“The struggle is to become important enough to your distributors, by garnering a lot of sales, to then be on their short list of accounts that even get a chance to bring the limited release beers in,” said Graham Haverfield, the beer director at Springfield, New Jersey’s Wine Library.

Hoyos confirms this from his vantage point as a distributor, stating that Hunterdon Brewing will “typically focus on stores that are supporting the brewery and our company as a whole.” So if you want any chance of scoring a bottle of Kentucky Breakfast Stout, start by targeting a store that sells a lot of craft beer and stocks the full line of Founders products.

Be a regular customer

“Often times these stores don't put out the rare beers on the shelf, you have to know when the beer is being released and ask for it,” advised Peter Kennedy, an experienced craft beer chaser who writes the website Simply Beer. “The trick here is cultivating a good relationship with the beer managers at these stores.”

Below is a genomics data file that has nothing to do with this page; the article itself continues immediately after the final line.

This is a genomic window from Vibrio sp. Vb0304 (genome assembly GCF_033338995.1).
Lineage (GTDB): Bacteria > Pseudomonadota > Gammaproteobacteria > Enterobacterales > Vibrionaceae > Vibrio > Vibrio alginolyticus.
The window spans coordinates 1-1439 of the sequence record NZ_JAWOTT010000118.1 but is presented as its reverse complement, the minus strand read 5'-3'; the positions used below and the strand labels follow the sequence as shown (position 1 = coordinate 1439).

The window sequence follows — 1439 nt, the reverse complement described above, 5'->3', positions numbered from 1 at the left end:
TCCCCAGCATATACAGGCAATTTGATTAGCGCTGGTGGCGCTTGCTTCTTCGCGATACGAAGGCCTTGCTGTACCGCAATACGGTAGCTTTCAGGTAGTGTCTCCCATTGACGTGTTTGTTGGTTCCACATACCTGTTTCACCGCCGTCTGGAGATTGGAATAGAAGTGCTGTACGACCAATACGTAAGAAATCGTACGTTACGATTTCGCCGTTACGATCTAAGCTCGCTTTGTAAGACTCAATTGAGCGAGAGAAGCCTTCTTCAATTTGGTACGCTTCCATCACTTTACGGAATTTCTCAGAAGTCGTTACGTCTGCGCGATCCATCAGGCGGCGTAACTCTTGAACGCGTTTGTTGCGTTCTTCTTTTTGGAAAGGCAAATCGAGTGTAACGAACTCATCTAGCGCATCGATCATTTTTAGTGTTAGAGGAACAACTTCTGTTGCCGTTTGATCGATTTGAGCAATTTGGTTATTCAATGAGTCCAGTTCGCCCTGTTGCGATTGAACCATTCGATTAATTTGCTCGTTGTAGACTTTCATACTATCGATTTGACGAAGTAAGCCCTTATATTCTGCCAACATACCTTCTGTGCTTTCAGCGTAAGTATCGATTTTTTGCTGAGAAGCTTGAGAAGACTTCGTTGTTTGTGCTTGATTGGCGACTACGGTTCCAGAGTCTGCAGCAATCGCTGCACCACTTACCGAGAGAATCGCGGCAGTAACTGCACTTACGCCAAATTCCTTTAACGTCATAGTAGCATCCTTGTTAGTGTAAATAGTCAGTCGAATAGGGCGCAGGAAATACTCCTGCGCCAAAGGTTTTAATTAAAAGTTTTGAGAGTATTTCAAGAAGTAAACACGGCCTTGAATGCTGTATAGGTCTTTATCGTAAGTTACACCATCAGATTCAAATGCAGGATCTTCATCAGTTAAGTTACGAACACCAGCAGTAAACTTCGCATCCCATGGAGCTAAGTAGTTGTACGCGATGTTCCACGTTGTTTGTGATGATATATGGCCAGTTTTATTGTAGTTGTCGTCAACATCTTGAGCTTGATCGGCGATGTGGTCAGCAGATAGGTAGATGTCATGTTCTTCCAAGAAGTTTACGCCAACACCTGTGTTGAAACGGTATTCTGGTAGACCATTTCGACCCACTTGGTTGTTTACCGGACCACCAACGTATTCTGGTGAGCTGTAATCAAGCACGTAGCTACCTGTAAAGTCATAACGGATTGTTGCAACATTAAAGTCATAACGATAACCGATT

These gatekeepers can put you on a waiting list for the beer you want and will sometimes even keep stuff stashed in the back for good customers.

Hoyos also recommends that you concentrate your spending to a couple of stores so you’re viewed as a regular there. “Just as we reward our good customers, stores reward their good customers too,” he said.

Be needy

Sometimes the customers a beer manager remembers most are the ones who ask for help selecting a beer and then — and this is important — act on the answers. Ask for help finding a good IPA, talk it over with the beer manager and then try out the recommendation. On your next visit, ask for the beer manager by name and tell them what you thought of the beer. This dialogue will help you build the relationship without you having to spend your paycheck to become a V.I.P. 

Just make sure you’re talking with the beer manager — you can even go as far to ask, “who chooses the beers you sell here?” If it’s not the person you’re speaking with, chances are you’re barking up the wrong tree. 

Ask what’s coming out